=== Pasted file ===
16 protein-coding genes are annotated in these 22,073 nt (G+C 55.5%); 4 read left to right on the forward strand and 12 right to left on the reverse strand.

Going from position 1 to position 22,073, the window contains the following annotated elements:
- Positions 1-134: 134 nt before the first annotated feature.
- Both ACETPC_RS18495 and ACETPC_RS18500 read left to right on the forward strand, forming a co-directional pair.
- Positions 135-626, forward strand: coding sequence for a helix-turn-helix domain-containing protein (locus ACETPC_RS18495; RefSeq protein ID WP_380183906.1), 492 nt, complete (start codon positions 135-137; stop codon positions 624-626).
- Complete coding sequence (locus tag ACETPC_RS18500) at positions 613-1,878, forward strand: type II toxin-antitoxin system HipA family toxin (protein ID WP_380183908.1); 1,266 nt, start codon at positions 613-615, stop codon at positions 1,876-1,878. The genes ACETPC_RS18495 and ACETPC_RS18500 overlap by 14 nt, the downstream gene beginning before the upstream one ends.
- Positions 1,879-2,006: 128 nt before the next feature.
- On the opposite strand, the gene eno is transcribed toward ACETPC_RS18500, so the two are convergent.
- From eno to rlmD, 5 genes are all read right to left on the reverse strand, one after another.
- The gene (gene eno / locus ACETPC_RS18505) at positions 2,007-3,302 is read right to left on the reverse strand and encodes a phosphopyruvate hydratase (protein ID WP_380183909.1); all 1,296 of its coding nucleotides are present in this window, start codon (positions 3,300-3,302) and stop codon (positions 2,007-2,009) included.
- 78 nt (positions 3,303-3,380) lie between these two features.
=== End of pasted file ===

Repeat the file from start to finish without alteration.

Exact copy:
16 protein-coding genes are annotated in these 22,073 nt (G+C 55.5%); 4 read left to right on the forward strand and 12 right to left on the reverse strand.

Going from position 1 to position 22,073, the window contains the following annotated elements:
- Positions 1-134: 134 nt before the first annotated feature.
- Both ACETPC_RS18495 and ACETPC_RS18500 read left to right on the forward strand, forming a co-directional pair.
- Positions 135-626, forward strand: coding sequence for a helix-turn-helix domain-containing protein (locus ACETPC_RS18495; RefSeq protein ID WP_380183906.1), 492 nt, complete (start codon positions 135-137; stop codon positions 624-626).
- Complete coding sequence (locus tag ACETPC_RS18500) at positions 613-1,878, forward strand: type II toxin-antitoxin system HipA family toxin (protein ID WP_380183908.1); 1,266 nt, start codon at positions 613-615, stop codon at positions 1,876-1,878. The genes ACETPC_RS18495 and ACETPC_RS18500 overlap by 14 nt, the downstream gene beginning before the upstream one ends.
- Positions 1,879-2,006: 128 nt before the next feature.
- On the opposite strand, the gene eno is transcribed toward ACETPC_RS18500, so the two are convergent.
- From eno to rlmD, 5 genes are all read right to left on the reverse strand, one after another.
- The gene (gene eno / locus ACETPC_RS18505) at positions 2,007-3,302 is read right to left on the reverse strand and encodes a phosphopyruvate hydratase (protein ID WP_380183909.1); all 1,296 of its coding nucleotides are present in this window, start codon (positions 3,300-3,302) and stop codon (positions 2,007-2,009) included.
- 78 nt (positions 3,303-3,380) lie between these two features.